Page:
A rather neat green power project

Steven LakeSteven Lake Solar Expert Posts: 402 ✭✭
Hey guys, I ran across a rather neat green power project that someone around here created (I don't have a link because it was told to me personally, so if someone finds a link to this, that'd be awesome, because it's a really neat project) to power their home with green energy. Ok, here's how it works.

The guy who built this has a 100ft tall home water tower that holds a very large water tank at the top (not sure how big, they didn't say), and on top of that is mounted a windmill that pumps water from a nearby river into the tank. The water from the tank is then fed down into a pair of micro-hydro generators which convert the energy to 24vdc which is fed into a bank of very high amp hour batteries. The used water from the generators is then fed back into the river.

From there power is fed into the house using a standard inverter system. However, from what I was told, this system doesn't have an "idle" state. it apparently goes to sleep whenever its not being used and only fires up just enough to provide the needed current, thus reducing overall power consumption and nearly eliminating the "vampire energy" drawn by normal inverters. I don't know what it is (if my guess is right, it's a load sensing, multi-inverter system, likely a custom job), but it can power a full house with no problem.

As for the water system, apparently the hydro system is also computer controlled. When the batteries are fully charged, or reach a given level, the valve at the top of the tower is shut and the generators spin down. When they're needed again after the batteries drop below a given level, they power back up. Same goes if the water in the tower gets too low, they'll power down until there's enough capacity to start them up again. Also, the water tower has enough capacity to keep the hydro generators running for quite some time, so even in a no-wind situation, it can go for some time without wind before the tank goes dry.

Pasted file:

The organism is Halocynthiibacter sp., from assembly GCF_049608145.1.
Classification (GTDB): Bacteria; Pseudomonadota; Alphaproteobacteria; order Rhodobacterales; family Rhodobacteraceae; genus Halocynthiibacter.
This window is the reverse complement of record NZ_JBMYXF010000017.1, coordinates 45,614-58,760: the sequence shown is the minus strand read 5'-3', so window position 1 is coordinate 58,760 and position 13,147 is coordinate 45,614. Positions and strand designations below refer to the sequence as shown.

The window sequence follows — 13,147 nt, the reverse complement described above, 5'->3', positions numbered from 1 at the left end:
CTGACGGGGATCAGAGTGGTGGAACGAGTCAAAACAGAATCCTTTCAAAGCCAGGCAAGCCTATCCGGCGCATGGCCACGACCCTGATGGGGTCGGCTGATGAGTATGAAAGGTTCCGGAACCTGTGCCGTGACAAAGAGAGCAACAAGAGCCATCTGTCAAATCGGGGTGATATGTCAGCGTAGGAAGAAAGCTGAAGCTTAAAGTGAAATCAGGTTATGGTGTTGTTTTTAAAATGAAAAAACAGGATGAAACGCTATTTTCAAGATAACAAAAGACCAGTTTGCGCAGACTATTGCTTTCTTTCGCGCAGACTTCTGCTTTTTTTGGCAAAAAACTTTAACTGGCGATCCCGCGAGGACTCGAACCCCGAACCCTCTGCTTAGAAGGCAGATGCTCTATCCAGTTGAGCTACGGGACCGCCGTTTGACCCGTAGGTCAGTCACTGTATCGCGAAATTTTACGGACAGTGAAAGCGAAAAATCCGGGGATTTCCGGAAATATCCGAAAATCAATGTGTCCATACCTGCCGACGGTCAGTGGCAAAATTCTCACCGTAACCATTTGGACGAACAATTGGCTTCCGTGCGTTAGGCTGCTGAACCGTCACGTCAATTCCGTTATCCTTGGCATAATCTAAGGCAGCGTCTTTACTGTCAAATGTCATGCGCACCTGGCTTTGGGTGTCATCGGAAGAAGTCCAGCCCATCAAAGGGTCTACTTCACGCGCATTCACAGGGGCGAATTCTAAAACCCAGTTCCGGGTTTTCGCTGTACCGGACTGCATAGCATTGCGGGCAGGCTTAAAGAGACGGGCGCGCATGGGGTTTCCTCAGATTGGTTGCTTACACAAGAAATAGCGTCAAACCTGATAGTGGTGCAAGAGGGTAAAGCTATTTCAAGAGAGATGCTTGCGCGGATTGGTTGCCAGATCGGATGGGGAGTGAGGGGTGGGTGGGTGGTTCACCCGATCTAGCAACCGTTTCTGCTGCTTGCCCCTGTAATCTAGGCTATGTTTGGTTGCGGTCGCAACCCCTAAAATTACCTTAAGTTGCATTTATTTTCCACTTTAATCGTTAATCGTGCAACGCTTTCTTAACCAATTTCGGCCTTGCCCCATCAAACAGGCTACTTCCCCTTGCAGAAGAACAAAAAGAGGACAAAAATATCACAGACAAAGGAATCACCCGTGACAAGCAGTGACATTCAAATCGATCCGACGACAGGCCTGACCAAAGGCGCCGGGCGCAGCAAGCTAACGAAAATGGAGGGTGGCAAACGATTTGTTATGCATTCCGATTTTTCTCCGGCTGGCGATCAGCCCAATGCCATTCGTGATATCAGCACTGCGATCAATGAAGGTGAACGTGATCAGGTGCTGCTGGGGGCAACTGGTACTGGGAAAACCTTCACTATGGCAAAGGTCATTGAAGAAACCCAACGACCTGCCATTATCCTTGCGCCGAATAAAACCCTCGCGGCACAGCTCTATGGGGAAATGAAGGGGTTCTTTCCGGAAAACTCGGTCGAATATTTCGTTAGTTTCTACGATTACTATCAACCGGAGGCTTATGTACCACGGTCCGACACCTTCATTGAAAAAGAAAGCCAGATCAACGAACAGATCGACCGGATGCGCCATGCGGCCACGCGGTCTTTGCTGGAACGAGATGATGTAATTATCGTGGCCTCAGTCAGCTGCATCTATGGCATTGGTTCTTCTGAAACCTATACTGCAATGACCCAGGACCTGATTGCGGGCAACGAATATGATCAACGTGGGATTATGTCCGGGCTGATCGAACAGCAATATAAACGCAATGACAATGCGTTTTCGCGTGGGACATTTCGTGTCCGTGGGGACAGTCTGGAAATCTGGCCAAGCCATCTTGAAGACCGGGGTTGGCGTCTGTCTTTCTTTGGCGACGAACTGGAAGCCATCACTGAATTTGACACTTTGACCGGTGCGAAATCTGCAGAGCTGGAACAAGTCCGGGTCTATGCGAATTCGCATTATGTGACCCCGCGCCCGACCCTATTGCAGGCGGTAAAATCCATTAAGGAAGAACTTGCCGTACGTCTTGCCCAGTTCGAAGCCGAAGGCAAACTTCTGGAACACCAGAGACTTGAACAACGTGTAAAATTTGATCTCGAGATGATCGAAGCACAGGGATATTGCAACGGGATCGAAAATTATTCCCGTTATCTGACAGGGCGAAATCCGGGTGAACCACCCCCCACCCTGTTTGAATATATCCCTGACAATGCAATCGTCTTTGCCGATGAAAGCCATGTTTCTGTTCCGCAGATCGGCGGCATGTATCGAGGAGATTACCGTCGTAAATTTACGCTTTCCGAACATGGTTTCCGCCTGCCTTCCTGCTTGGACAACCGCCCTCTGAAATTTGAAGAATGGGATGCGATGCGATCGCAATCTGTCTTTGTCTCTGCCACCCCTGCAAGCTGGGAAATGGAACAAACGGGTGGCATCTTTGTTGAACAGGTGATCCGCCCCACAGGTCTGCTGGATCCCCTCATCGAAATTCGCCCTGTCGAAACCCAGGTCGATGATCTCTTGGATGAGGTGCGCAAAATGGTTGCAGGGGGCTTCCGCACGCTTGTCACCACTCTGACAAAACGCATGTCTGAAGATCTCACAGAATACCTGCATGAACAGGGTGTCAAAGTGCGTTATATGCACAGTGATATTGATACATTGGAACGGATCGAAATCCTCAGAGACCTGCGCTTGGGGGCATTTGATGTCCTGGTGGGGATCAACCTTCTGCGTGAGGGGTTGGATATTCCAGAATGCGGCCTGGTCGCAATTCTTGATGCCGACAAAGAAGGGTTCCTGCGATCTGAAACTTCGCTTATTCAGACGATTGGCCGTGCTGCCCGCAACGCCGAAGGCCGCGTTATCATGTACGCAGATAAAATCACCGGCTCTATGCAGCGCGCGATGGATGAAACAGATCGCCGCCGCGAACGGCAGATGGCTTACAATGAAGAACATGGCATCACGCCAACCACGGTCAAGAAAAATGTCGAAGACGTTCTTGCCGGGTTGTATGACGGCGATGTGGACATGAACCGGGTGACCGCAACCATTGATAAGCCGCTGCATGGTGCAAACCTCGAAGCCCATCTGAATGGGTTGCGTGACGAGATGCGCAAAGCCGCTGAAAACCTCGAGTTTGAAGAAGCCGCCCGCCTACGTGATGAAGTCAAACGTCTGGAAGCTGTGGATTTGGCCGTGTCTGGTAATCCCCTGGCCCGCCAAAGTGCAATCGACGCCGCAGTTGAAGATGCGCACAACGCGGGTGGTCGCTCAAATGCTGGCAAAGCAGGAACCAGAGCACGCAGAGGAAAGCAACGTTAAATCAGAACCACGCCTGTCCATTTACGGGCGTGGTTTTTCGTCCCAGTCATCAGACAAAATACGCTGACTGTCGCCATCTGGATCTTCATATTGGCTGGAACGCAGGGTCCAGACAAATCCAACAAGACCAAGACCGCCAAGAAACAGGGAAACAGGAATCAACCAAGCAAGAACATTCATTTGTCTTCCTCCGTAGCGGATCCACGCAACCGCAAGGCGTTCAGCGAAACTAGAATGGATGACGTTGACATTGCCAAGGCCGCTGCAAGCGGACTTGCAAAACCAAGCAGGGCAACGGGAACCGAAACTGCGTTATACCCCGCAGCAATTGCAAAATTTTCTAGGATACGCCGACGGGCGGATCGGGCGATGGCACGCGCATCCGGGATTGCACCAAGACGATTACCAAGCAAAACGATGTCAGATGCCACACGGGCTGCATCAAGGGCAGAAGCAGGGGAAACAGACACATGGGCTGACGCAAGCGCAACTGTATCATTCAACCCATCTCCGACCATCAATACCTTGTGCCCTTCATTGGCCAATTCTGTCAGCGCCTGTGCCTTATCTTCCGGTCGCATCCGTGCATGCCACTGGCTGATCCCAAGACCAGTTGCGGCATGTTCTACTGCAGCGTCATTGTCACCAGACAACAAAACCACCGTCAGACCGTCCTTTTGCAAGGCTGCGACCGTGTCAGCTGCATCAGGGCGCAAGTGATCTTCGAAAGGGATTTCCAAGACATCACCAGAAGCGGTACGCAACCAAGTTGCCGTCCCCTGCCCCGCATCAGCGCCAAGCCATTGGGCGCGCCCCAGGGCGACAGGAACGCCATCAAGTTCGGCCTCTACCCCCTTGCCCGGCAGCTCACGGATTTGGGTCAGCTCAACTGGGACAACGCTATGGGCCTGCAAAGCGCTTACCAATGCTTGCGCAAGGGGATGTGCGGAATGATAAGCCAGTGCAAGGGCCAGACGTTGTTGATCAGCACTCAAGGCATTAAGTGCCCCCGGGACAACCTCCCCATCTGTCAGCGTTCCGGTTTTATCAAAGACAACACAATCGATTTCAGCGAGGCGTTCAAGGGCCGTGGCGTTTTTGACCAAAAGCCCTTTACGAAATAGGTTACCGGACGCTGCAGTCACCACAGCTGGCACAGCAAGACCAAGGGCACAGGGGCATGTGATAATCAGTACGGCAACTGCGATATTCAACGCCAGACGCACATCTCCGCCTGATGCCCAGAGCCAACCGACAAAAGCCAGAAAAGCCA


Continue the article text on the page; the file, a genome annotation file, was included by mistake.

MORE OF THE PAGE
Anyhow, that's the story I was told. What degrees of true it is, I don't know. But given what I've heard about the guy who owns it, I'm willing to believe it's true. Especially given that he's an engineer for a living. lol. Anyhow, I thought you guys would find it interesting, so I just wanted to share it with you. Heck, it might even give you guys a few ideas to work with. :)

Comments

  • CariboocootCariboocoot Banned Posts: 17,615 ✭✭
    Re: A rather neat green power project

    Entirely plausible.
    Providing you have the wind necessary to lift the water that high and also have the water. This is basically storing the potential energy as water at a height. There are even plans for commercial power storage systems similar to this. It's a good one, under the right circumstances.

    Lots of inverters will go into a sort of "sleep" or "search" mode and wait for a minimum draw to "fire up", thus using no power when no power is needed.

    Over-all, it's a good plan and technically very interesting. I bet lots of the folk here would love to see some details! :D
  • BB.BB. Super Moderators, Administrators Posts: 32,015 admin
    Re: A rather neat green power project

    It is possible--but probably not practical... One would need a pretty large tank of water 100' in the air to store more energy than a 2-4 golf cart batteries...

    I believe they use "hydro" to recover energy in hilly areas for city water (at least I have read about it in our area).

    But that is not a cheap project to put many tons of water on a 100' tower.

    From another thread; 5,000 gallons (~20 tons of water) at ~47 feet elevation:
    BB. wrote: »
    You can use a site like this:

    http://www.oregon.gov/ENERGY/RENEW/Hydro/Hydro_index.shtml

    To figure out how much power you can generate for 5,000 gallons of water:
    Gross Head x Flow x System Efficiency (in decimal equivalent) x C = Power (kW)
    C is a constant (the value is different in English and metric units).
    • 100 psi / 2.13 psi per foot * 1 cf/s * 0.55 turbine eff * 0.085 = 2.19 kWatts
    • note fixed 0.85 should be 0.085
    • 5,000 gallons * 1/7.48 gallons per cuft * 1/1cf per sec = 668 seconds = 11 minutes of power
    Looks like a lot of "work" for little "work"... 2kWatts for 11 minutes.

    A pair of 225 AH 6 volt Lead Acid Batteries:
    • 225 AH * 12 volts = 2,700 WH for batteries
    • 2,190 WH * 11min/60min per hour = 402 WH for above water system
    In this example, the batteries store 6.7x more energy than 5,000 gallons at 47 feet elevation.

    -Bill
    Near San Francisco California: 3.5kWatt Grid Tied Solar power system+small backup genset